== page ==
Article | 2007 | IEEE Antennas and Wireless Propagation Letters6 , pp.488 - 491
Although GPS antennas are commonly used for vehicle applications, their on-vehicle gain patterns are not known well. Especially, when the antenna is mounted at locations other than the roof center, the antenna gain becomes directional at mid-to-low elevation angles. The goal of this letter is to investigate the GPS passive antenna performance at its actual, on-vehicle mounting locations. For four different antenna locations on a sedan vehicle with sunroof, the antenna gain is measured in a quasi-far-field antenna range. The results are also compared to those of finite ground plane, anechoic chamber measurements. © 2007 IEEE.
Article | 2007 | IEEE Antennas and Wireless Propagation Letters6 , pp.255 - 258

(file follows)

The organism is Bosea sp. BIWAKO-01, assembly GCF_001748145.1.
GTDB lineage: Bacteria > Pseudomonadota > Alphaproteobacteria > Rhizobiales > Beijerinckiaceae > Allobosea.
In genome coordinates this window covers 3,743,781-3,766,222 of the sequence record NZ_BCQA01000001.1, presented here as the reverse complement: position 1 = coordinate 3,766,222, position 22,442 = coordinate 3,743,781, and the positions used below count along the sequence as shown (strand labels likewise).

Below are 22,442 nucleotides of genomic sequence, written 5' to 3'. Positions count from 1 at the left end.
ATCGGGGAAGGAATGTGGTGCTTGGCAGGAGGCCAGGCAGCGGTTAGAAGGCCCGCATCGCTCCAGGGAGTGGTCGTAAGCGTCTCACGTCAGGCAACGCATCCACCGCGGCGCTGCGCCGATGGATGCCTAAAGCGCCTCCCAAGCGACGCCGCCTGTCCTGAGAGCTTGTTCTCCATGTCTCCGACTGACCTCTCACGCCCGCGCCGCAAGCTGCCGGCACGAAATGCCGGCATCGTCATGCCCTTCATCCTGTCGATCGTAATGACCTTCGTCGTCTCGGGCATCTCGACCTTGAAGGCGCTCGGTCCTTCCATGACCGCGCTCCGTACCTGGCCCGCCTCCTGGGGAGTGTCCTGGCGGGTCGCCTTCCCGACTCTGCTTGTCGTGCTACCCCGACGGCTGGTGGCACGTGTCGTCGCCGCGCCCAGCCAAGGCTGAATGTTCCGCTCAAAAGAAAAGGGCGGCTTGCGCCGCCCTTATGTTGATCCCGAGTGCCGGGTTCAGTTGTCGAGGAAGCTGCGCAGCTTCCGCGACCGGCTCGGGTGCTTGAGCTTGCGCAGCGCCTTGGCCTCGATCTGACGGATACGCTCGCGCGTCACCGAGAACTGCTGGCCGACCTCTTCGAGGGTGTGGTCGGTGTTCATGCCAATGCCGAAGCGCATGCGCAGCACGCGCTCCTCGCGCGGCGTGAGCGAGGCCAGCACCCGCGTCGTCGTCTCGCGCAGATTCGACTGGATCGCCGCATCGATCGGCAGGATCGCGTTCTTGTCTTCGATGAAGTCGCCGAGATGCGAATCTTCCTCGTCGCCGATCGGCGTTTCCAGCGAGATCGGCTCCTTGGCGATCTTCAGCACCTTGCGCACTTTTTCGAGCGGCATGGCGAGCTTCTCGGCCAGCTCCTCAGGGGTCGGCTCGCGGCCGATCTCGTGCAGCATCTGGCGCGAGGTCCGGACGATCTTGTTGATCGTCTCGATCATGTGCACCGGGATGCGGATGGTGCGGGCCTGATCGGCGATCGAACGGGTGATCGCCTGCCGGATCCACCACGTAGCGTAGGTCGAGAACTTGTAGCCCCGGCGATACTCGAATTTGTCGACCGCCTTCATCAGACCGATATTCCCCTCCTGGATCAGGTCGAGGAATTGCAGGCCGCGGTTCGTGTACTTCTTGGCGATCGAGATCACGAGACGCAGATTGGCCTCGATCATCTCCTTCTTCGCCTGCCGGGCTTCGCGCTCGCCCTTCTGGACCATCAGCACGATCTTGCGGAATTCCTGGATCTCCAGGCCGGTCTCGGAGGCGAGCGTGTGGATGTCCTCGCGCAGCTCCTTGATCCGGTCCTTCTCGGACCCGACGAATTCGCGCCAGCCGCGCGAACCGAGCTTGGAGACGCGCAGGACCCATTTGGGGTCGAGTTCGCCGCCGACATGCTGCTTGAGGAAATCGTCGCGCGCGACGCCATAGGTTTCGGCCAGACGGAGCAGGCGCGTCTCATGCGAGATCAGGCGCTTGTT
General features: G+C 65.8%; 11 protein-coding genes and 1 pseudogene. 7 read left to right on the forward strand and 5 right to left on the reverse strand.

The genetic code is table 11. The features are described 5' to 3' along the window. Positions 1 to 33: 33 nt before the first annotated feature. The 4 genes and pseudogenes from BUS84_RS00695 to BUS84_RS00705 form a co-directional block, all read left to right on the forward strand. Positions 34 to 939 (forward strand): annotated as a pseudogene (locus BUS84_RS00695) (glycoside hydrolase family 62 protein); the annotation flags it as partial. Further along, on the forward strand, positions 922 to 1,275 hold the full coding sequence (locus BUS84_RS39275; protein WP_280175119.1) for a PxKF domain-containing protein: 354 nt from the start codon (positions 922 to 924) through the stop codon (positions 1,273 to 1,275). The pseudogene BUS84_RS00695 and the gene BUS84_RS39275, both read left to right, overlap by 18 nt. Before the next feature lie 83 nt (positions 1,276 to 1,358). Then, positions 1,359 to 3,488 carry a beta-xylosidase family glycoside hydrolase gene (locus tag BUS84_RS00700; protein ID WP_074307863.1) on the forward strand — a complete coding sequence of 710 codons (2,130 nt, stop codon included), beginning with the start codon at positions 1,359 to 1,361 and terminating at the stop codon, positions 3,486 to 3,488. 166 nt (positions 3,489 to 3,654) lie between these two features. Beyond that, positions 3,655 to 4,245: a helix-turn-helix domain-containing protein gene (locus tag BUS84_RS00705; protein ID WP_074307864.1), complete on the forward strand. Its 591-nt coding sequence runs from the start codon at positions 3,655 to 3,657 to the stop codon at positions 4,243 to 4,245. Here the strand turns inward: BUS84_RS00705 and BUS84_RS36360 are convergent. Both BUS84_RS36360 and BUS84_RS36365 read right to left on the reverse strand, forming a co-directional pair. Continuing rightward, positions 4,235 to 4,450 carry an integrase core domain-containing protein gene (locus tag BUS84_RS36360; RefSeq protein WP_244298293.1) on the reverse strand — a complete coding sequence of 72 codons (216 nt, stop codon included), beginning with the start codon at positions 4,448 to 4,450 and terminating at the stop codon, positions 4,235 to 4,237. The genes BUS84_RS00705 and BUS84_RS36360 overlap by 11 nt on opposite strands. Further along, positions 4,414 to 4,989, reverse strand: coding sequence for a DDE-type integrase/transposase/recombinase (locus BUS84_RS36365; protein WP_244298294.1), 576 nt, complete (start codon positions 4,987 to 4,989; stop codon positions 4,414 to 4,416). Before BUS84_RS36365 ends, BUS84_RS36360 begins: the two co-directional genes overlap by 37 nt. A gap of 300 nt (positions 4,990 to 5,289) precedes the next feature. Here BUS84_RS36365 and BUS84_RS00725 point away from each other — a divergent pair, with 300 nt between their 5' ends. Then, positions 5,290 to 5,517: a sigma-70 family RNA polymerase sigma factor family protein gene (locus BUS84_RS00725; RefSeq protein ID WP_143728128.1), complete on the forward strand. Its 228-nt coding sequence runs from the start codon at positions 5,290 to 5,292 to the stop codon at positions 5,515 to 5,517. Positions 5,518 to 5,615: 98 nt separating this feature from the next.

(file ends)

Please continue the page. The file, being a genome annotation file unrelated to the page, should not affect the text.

Many vehicular emergency call applications utilize a dual-band cellular phone for data exchange and Global Positioning System (GPS) antenna for localization. When the cellular phone antenna is transmitting in close proximity to the GPS antenna, the GPS low-noise amplifier (LNA) is expected to be not affected, i.e., remain linear during the operation. Most commercial GPS LNAs hardly meet this requirement, hence passive antenna-to-antenna isolation and preamplifier filtering without affecting the noise figure of the system becomes crucial. In addition, passive antenna gain requirements for emergency call applications are generally hig . . .her than those of regular dual-band cellular phone antennas. To satisfy all these requirements, a multiple-element antenna is designed, built, and measured. © 2007 IEEE